Karin Grech Hospital death was 'like something out of a Charles Dickens novel', lawyer says

Legal proceedings against three Karin Grech Hospital nurses over the death of an elderly patient, who choked on his food in 2012, are coming to a close

Karin Grech Hospital
Karin Grech Hospital

 

An elderly patient at Karin Grech Hospital died face down on the floor, hugging a toilet after choking on food he was not supposed to eat, a court heard as the case against three nurses accused of negligence continued.

The grim description was given by lawyer Stefano Filletti, who is appearing for the deceased's widow.

“It was like something out of a Charles Dickens novel,” Filletti submitted in court. “This was a terrible, tragic death. It could have been avoided. We’re not after a pound of flesh but someone has to answer for this.”

Chief nurse Maria Bondin, 61, from Paola, nursing aide Carol Bonnici, 59, from Siggiewi and nurse David Sant, 34, from Gharghur, were charged with involuntary homicide following the death of the 64-year-old man in March 2012.

The victim suffered from dementia and had to be supervised while eating, the court had been told. He had been recovering at the rehabilitation hospital when he choked on a piece of chicken and was discovered face down on the bathroom floor after going missing from his ward.

The victim who had difficulty chewing was placed on a soft diet. He had been served a chicken meal shortly before he met his fate, at a time when hospital regulations labeled chicken as ‘soft food’.

Yet, the meat should not have been served to that particular patient without having been properly mashed and thickened to the consistency specified by the man’s speech language pathologist.

“The food was heated and served. No one checked what had ended up on his plate… The thickening process was a medical process not a catering task. Someone was to do it and keep an eye on him,” Filletti argued, stressing that the fault lay not on the hospital system but on the staff who had been negligent in their duties.

Filletti pointed his finger at the accused. “The system, even if rudimentary, was functioning. It was the fault of those handling it.” The lawyer’s arguments were supported by the testimony of police Superintendent Jeffrey Azzopardi, who explained that the staff had been on full complement on the day of the incident.

In addition, the feeding instructions had been clearly fixed to the patient’s bed, the prosecuting officer argued. “Those were orders, so the negligence was absolute.”

The defence lawyers however stressed that it had been the system that had failed rather than the accused. As proof of this, they pointed to the fact that after the tragic death, hospital rules had been changed.

“We don’t know who made the rules or who changed them,” argued defence lawyer Stephen Tonna Lowell, assisting the nursing aide.

“The six-month magisterial inquiry had been inconclusive. No fingers had been pointed at anyone. The police had been asked to continue to investigate,” Tonna Lowell continued, noting that the inquiry had been instituted only after the widow had voiced her concerns regarding the death of her husband with a private lawyer.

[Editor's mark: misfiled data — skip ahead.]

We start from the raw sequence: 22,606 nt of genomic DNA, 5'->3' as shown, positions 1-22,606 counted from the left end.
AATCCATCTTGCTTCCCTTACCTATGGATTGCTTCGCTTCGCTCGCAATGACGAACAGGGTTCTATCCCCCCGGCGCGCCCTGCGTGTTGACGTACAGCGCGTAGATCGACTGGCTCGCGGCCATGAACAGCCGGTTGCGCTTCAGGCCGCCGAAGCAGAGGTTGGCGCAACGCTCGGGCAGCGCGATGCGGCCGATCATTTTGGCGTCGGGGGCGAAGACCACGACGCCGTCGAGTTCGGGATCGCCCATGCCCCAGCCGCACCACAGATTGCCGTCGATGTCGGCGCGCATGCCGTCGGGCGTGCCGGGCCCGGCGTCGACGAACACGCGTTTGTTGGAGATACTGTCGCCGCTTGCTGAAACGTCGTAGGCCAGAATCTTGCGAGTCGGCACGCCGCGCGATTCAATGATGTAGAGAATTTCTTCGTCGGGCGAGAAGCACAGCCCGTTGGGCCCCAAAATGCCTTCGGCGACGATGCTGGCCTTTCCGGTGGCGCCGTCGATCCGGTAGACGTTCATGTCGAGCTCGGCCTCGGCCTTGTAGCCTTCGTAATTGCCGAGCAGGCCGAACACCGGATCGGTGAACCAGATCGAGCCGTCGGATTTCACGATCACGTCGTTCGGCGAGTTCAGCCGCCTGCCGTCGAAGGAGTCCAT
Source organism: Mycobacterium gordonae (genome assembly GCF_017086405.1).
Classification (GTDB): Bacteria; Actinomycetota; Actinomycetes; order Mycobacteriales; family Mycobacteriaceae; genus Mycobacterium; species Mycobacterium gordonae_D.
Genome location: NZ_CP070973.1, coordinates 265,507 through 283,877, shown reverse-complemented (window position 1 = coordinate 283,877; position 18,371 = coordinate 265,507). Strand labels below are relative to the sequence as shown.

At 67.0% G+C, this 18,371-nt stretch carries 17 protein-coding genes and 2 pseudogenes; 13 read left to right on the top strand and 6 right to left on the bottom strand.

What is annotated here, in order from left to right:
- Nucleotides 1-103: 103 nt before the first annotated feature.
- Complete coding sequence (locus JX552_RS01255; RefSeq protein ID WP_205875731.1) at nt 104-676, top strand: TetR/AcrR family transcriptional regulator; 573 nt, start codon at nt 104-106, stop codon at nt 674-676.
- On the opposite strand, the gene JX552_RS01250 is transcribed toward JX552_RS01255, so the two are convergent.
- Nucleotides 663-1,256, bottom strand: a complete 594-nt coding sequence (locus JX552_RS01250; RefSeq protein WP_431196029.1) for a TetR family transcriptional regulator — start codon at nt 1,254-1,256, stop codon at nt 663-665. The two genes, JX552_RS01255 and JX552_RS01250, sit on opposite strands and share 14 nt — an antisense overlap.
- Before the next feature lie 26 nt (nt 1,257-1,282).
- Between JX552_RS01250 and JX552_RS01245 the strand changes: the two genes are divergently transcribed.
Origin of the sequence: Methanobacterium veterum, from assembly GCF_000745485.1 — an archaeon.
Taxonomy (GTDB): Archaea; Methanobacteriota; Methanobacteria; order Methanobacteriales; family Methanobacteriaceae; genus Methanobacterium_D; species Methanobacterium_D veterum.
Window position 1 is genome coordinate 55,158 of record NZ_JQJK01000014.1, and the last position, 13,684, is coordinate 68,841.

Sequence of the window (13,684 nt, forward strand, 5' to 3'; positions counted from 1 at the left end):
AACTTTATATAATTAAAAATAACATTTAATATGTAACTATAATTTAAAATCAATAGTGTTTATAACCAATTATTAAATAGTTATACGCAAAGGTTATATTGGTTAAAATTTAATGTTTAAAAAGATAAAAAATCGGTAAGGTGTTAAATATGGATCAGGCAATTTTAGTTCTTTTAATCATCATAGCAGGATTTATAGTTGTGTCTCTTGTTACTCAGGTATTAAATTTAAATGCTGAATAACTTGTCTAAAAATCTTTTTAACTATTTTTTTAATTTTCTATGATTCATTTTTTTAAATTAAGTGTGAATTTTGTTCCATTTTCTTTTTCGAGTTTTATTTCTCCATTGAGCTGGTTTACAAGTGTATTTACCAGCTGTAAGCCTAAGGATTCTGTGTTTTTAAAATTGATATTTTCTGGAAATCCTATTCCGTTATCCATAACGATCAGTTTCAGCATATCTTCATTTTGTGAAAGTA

The charges had been pressed against the three members of staff on the grounds that no one had checked the food nor supervised the patient, the lawyer went on.

An internal inquiry in 2012 had also proved inconclusive, Tonna Lowell said, adding that several questions had been left unanswered, such as why chicken had been classified as ‘soft food’ at the time. After the incident, it was re-classified as part of the ‘regular’ diet, the court was told.

The patient had not been placed ‘under constant watch’ nor was he to be fed by carers but was only to be supervised while eating, the lawyer went on, further questioning how the chicken could have been mashed when there had been no liquidiser in the ward, the only cutlery being the plastic ones provided by the caterer.

As for his client, “What is she doing here today?” the lawyer repeatedly asked, pointing out that the nursing aide had been allocated patients in two rooms when she noted that the victim had gone missing.

“She was either expected to have X-ray eyes or powers attributed to Padre Pio,” concluded Tonna Lowell with a hint of sarcasm, while questioning how the aide could have been watching over the sleeping patient, when a tray of food had allegedly been placed before him, while she had been in another room.

Lawyer Michael Sciriha, assisting the chief nurse, also questioned how charges could be filed against his client when she had not been responsible for supervising or feeding patients.

The third co-accused, the staff nurse who had given ‘a hand over’ before the incident occurred, had informed the other nurse that the patients were ‘OK’, before taking his break, defence lawyer Joseph Grech said.

In fact, the food could not have been checked earlier on since it had been delivered in a sealed warmer that unlocked automatically by means of a timer and the food served immediately while still warm, Grech argued.

“Something went wrong with the hospital management at the time. Things have now changed after that tragic incident,” concluded the defence.

Magistrate Donatella Frendo Dimech adjourned the case to March for judgment.

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